By Chris Butler | Tennessee Watchdog
NASHVILLE — Big government types say that without bureaucracy, and without taxpayer money to support it, no one would ever inspect the quality of the water.
Well, going by an email the deputy director for the Tennessee Department of Environment and Conservation sent this week, these water quality inspectors aren’t exactly paying attention to their jobs anyway.
“I am seeing a lot of non-productive, non-work related activities during the work hours,” said a mass email Britton Dotson sent to employees Monday.
Dotson, with the Water Quality Branch under TDEC’s Division of Water Resources, was very direct in the email Tennessee Watchdog obtained this week.
TDEC spokeswoman Kelly Brockman confirmed the email’s authenticity Wednesday.
“There are a number of staff that can’t get everything done that they are expected to get done and are stressed out about it. There are also a number of staff that seem to spend as much time on the internet, reading the paper, walking around to different cubicles, walking around on different floors, as they do working,” Dotson continued.
“I expect you to address these any and every time you observe the activity and keep some sort of log as to the items you observe. I am going to start addressing them directly as I observe them. Staff should have the initiative to find something to do if they do not have anything to do.
Brockman told Tennessee Watchdog she didn’t know how many employees work in the Water Quality Branch or the Division of Water Resources.
“That email was sent to make sure expectations were met with the staff. It’s a pretty straightforward email,” Brockman said, adding she knows of no specific instances of employees neglecting their jobs.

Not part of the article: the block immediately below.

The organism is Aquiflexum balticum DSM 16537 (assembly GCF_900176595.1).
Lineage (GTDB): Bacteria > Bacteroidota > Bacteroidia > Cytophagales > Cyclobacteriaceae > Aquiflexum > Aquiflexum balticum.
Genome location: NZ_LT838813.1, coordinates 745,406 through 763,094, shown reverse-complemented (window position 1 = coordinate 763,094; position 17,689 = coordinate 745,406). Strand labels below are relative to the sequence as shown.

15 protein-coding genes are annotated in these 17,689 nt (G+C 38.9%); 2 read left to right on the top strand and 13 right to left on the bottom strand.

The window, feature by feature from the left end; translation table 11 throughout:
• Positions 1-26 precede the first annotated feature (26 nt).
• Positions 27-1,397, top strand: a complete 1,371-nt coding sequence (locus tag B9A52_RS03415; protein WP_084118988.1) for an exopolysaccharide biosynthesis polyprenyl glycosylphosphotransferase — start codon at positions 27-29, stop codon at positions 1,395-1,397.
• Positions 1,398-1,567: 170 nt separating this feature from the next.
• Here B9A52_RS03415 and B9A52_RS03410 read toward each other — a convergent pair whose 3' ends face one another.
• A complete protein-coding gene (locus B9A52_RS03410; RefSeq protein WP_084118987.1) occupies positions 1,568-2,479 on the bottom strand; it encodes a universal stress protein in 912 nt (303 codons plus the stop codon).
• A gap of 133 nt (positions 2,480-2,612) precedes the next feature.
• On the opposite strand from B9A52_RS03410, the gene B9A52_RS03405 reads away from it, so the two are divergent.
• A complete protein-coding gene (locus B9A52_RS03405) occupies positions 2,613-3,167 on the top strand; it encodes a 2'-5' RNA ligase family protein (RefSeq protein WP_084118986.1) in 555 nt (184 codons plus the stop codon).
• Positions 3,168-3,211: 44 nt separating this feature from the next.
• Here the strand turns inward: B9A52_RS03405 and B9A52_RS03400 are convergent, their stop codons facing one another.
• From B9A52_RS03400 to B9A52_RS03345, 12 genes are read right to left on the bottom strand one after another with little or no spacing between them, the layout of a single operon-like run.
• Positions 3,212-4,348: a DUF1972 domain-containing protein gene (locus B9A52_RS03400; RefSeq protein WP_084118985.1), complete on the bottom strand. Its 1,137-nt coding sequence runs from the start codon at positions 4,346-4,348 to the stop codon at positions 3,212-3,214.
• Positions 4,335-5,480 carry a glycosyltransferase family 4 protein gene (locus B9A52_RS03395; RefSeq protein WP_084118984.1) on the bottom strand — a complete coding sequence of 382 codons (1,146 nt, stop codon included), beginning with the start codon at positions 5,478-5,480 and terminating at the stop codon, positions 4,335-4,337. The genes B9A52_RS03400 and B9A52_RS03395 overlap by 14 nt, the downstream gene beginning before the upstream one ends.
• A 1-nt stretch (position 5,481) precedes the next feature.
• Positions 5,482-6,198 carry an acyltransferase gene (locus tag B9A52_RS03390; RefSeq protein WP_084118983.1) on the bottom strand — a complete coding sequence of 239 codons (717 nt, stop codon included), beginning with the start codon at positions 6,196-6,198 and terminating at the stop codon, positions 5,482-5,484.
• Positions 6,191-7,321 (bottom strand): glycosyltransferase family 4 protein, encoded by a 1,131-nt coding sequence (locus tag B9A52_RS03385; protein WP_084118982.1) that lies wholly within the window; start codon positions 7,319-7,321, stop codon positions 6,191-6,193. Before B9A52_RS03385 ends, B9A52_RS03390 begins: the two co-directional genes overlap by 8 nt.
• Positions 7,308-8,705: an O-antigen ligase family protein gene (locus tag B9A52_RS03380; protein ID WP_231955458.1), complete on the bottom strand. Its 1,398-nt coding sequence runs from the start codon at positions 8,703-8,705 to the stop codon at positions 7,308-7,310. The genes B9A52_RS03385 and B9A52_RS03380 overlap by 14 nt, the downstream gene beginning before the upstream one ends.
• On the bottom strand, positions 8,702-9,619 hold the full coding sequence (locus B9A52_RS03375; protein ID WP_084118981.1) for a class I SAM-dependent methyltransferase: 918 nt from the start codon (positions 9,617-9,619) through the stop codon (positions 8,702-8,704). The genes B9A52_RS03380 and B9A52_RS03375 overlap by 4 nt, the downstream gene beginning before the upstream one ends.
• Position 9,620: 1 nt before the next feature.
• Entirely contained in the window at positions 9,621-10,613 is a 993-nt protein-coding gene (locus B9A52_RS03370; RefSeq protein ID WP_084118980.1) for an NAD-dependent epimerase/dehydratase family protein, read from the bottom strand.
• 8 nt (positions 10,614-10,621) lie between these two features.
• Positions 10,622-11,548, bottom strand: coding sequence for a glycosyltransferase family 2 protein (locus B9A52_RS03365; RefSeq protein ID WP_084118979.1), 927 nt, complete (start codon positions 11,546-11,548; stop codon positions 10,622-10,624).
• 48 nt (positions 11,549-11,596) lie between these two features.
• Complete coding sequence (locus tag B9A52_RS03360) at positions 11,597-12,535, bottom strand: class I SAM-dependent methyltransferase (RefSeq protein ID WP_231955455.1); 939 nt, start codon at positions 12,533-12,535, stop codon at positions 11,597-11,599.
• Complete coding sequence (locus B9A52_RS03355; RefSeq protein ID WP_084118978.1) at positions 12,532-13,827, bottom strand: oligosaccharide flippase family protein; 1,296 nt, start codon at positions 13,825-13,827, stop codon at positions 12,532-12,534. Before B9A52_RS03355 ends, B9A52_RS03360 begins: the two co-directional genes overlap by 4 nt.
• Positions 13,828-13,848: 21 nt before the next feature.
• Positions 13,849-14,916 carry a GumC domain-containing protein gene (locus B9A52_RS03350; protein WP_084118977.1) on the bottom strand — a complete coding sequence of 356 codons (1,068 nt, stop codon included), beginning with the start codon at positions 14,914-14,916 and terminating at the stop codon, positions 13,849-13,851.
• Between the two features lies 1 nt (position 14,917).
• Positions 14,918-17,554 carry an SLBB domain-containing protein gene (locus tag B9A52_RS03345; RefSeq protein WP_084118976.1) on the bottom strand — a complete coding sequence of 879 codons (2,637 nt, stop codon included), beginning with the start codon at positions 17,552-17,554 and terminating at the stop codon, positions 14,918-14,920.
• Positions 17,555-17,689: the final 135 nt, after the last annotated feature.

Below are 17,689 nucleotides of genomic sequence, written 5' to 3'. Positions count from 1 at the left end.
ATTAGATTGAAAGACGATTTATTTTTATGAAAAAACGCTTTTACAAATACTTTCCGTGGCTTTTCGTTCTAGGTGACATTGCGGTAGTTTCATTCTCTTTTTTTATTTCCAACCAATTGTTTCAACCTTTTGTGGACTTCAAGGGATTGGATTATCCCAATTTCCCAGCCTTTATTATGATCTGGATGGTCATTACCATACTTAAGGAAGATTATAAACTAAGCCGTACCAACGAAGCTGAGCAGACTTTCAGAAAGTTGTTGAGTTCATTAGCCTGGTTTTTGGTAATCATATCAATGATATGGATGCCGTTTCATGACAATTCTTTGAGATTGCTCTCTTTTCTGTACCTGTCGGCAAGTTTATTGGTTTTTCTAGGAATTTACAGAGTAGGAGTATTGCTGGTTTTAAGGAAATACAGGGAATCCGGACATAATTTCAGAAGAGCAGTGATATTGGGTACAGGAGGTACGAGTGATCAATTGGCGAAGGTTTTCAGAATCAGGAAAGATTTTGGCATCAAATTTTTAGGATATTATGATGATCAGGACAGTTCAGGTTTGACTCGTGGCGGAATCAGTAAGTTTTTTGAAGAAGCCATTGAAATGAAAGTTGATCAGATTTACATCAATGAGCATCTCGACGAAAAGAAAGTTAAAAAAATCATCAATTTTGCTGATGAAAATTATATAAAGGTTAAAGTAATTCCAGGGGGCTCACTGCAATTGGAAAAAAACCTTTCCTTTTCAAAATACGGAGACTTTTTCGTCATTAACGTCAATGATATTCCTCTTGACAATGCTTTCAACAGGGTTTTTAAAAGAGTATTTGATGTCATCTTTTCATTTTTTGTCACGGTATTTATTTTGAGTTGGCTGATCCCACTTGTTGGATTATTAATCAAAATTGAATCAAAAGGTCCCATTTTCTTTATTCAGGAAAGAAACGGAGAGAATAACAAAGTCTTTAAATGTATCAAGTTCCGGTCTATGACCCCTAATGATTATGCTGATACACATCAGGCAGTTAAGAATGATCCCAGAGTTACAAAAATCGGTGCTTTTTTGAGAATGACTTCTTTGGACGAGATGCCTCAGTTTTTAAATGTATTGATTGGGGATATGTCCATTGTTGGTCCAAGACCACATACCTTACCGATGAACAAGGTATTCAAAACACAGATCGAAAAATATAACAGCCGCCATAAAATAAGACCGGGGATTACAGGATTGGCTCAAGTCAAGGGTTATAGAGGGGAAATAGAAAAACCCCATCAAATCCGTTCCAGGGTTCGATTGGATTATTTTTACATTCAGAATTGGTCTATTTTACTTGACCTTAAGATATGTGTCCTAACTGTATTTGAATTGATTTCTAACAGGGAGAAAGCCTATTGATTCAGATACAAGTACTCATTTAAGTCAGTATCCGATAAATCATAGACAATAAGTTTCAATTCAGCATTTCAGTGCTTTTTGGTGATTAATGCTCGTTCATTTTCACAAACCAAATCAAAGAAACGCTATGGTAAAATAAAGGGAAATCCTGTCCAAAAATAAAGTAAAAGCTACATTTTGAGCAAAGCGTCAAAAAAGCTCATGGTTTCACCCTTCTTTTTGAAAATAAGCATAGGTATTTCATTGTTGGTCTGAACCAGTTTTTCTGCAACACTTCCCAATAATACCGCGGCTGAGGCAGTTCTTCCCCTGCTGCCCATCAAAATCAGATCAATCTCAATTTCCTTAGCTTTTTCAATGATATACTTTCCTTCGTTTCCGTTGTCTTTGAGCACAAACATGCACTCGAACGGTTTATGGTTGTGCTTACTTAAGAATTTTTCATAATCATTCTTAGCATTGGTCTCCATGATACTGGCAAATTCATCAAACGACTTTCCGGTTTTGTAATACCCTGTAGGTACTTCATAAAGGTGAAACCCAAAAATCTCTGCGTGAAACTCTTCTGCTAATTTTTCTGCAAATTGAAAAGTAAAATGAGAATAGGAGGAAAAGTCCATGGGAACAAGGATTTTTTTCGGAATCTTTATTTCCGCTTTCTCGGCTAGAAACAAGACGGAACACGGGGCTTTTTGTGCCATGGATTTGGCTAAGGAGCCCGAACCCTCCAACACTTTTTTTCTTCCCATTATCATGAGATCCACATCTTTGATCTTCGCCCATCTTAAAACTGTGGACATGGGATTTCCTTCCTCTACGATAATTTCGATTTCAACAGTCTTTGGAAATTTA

“It’s just like any other staff. It’s making sure expectations are met and making sure people are getting the work done that they need to do during their work day and that no personal work is being done.”
Water Resources Division Director Sandra K. Dudley, the Tennessee official most responsible for maintaining the quality of the state’s water and public works systems, reminded her own employees how to use a toilet correctly.
Dudley’s email included a warning they’re not supposed to flush their shoes down the commodes at the department’s main offices in downtown Nashville, at the Tennessee Tower.
Dudley also advised employees not to flush ink pens and paper clips down the crapper.
TDEC spokeswoman Shannon Ashford said Dudley wrote the email in a lighthearted attempt to discourage what she called “thoughtless actions.”
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